It allows to have a more accurate modelling and to reduce uncertainties. 10-13 June 2013 . see Figure 2 below) and for porosity modelling (see Figure 4 and Figure 5). overbank alluvium). Results 1) Meandering Channels simulations Non conditional Meandering Channels simulations have been run using the FLUMY approach. They are used for multiple-points simulations (as training image. Lithotypes Point Bar 10000 Levee Overbank Alluvium Y (m) 5000 0 0 5000 X (m) 10000 15000 Figure 2: 2D Training image extracted from a meandering channels simulation. 75th EAGE Conference & Exhibition incorporating SPE EUROPEC 2013 London.information. Lithotypes Point Bar Levee Overbank Alluvium Figure 1: 3D Meandering Channels simulation. levee. A simple lithological model based on three lithotypes has been used (point bar. For example. 2) Geological information extraction From 3D meandering channels simulations. the variogram main anisotropy direction will change according to the channel orientation. 2D time slices are extracted. UK.
3) Lithofacies multiple-points statistics simulations For illustration purpose. Lithotypes 5000 Point Bar Levee Overbank Alluvium 4000 Y (m) 3000 2000 1000 0 0 1000 2000 3000 4000 X (m) 5000 6000 7000 Figure 3: 2D Multiple-Points facies simulation. But other local parameters (local ranges. used as training image. UK. local sills) could also be used. 75th EAGE Conference & Exhibition incorporating SPE EUROPEC 2013 London. by construction. In that example. only one local parameter has been computed. Such MPS simulations can. 2D simulations are carried out. 4) Porosity simulations with local optimization of geostatistical parameters Channels paths have been extracted from a meandering channel simulation. Then the local azimuth has been computed along the channels through a local variogram cross-validation process. easily be conditioned to honour input wells data. The main point is to reproduce the connectivity of the channels visible in Figure 2. Azimuth rotation 90 70 2000 50 30 Y (m) 10 -10 1000 -30 -50 -70 -90 0 0 1000 X (m) 2000 Figure 4: Locally optimized parameter: azimuth rotation. 10-13 June 2013 .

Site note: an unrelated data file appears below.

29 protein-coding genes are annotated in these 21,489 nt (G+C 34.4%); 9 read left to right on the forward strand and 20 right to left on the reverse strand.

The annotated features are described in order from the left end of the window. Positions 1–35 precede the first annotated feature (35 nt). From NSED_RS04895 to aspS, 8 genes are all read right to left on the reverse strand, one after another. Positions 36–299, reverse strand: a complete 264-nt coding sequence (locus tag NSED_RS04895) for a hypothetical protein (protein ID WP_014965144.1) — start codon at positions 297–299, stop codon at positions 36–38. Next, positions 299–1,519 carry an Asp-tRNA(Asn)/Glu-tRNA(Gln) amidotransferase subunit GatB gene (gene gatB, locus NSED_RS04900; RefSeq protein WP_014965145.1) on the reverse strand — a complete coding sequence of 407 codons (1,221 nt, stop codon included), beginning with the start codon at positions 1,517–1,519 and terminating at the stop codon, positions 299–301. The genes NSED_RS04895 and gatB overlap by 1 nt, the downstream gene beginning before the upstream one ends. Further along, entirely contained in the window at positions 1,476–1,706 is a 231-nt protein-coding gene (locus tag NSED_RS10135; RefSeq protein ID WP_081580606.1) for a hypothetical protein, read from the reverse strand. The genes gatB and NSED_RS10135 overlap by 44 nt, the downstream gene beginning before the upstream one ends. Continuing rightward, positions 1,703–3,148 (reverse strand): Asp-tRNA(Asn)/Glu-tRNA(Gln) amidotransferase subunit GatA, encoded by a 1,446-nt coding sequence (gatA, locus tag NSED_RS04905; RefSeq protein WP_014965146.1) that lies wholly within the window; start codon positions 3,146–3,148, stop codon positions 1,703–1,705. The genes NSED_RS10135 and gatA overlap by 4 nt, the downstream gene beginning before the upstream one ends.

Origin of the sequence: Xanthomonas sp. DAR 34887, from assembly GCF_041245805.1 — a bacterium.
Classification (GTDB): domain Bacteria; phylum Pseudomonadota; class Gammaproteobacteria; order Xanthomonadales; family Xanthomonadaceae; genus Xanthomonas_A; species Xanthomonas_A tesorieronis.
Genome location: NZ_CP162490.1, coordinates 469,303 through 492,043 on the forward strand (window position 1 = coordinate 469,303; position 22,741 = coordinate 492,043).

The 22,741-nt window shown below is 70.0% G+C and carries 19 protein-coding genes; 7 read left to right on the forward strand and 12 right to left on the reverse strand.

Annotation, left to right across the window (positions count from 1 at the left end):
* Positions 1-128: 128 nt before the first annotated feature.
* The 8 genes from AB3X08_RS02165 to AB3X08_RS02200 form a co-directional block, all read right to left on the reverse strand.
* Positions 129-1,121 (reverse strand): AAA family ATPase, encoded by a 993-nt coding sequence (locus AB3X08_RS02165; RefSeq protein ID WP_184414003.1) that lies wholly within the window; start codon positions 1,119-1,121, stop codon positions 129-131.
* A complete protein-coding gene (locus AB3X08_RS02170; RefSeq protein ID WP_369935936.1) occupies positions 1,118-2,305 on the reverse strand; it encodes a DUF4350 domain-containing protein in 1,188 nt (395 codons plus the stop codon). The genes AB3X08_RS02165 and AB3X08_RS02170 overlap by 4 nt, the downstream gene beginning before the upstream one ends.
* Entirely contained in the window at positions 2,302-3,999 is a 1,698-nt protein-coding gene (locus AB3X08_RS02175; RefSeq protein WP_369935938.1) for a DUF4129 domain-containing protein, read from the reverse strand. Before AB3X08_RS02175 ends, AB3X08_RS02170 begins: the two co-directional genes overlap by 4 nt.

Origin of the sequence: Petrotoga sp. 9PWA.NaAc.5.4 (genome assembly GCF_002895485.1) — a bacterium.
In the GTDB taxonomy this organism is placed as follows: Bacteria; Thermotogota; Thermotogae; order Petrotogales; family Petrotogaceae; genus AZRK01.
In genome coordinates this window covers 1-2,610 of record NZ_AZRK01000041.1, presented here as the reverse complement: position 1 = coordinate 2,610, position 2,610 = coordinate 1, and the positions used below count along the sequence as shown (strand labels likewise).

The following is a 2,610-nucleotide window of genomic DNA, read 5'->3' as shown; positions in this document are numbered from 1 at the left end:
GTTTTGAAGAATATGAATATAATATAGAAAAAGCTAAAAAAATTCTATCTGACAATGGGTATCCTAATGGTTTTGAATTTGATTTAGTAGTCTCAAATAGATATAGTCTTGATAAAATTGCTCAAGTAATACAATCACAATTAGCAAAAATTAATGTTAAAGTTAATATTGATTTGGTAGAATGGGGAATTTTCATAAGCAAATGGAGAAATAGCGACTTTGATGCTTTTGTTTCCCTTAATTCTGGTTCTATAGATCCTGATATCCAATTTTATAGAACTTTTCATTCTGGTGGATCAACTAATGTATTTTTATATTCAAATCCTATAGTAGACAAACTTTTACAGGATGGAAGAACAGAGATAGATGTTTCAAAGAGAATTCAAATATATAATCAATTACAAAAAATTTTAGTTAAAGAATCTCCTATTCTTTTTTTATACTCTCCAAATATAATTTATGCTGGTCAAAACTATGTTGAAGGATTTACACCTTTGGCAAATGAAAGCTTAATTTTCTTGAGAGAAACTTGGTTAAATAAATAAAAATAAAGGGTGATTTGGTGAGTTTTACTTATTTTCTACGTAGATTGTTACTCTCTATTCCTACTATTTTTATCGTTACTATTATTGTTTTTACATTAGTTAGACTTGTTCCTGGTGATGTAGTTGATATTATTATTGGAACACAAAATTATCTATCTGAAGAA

Noise reduction by M-factorial kriging. 11th International Congress of the Brazilian Geophysical Society. Strebelle S. (2007) Controling the Location of Deposits in Meandering Channelized Reservoir Models. 2000 2000 Y (m) 1000 Y (m) 1000 0 0 1000 X (m) 2000 0 0 1000 X (m) 2000 Figure 5: A porosity simulation (left). The Netherlands. Stanford. Portugal. local geostatistics are carried out. 19-24. pp. a locally azimuth optimized porosity simulation (right). 10-13 June 2013 . thesis. and Geffroy. Petroleum Geostatistics 2007. PhD. Such methods and procedures allow also reducing the uncertainties attached to the modelling. Mathematical Geology 34(1): 1-22. Strebelle S (2002) Conditional simulation of complex geological structures using multiple point geostatistics. Rivoirard. (2000) Sequential simulation drawing structures from training images. 2012). Bourges M. 252 p. Acknowledgements All geostatistical computations are performed using Isatis© software (Geovariances.. To optimize the porosity modelling. Stanford University. Sequential Gaussian simulations (SGS) of porosity have been carried out within the channels. Conclusions Combining various approaches in geomodelling (for facies or for petrophysical properties) can be interesting in order to get a more realistic and accurate reservoir model.Using the local azimuth rotation. Cojan. Bahia. 10-14 September 2007. European Association of Geoscientists & Engineers. (2009). SBGF. References Geovariances (2012). Geological information is then retrieved to run a lithofacies multiple-point simulation and a porosity modelling. F. I. In this paper.. Department of Geological and Environmental Sciences. The local parameter reinforces the porosity continuity along the channels (see Figure 5 below) compared to a classical isotropic simulation. UK. Magneron C. meandering channels simulations allowed to build a geologically realistic model. Jeannée N. in Extended Abstracts Book.Cascais. Isatis technical references.. 75th EAGE Conference & Exhibition incorporating SPE EUROPEC 2013 London. Houten. J.